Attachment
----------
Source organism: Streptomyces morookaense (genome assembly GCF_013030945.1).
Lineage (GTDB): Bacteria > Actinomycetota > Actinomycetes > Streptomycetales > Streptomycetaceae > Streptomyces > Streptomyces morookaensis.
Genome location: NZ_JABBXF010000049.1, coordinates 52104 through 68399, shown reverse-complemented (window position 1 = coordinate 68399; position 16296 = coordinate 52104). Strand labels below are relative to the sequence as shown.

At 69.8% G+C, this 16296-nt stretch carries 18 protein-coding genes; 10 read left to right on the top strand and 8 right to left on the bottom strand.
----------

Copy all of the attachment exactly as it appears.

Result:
Source organism: Streptomyces morookaense (genome assembly GCF_013030945.1).
Lineage (GTDB): Bacteria > Actinomycetota > Actinomycetes > Streptomycetales > Streptomycetaceae > Streptomyces > Streptomyces morookaensis.
Genome location: NZ_JABBXF010000049.1, coordinates 52104 through 68399, shown reverse-complemented (window position 1 = coordinate 68399; position 16296 = coordinate 52104). Strand labels below are relative to the sequence as shown.

At 69.8% G+C, this 16296-nt stretch carries 18 protein-coding genes; 10 read left to right on the top strand and 8 right to left on the bottom strand.